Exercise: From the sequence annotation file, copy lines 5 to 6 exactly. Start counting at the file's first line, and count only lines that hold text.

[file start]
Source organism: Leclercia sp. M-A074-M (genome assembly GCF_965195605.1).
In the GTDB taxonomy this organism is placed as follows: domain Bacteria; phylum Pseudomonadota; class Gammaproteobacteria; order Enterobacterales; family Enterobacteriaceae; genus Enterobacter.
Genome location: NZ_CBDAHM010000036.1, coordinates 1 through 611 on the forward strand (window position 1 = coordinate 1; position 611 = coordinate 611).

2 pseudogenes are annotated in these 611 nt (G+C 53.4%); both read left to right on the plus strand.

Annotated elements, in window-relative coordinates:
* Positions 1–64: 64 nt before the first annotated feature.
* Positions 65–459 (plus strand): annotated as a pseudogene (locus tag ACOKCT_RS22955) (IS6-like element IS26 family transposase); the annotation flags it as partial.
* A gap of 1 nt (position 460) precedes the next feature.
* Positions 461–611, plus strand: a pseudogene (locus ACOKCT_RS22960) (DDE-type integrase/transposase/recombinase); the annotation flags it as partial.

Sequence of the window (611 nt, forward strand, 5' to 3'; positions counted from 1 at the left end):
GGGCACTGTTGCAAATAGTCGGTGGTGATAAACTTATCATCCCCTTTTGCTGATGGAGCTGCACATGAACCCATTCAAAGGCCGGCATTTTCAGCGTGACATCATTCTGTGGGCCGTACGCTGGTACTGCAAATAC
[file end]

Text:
Annotated elements, in window-relative coordinates:
* Positions 1–64: 64 nt before the first annotated feature.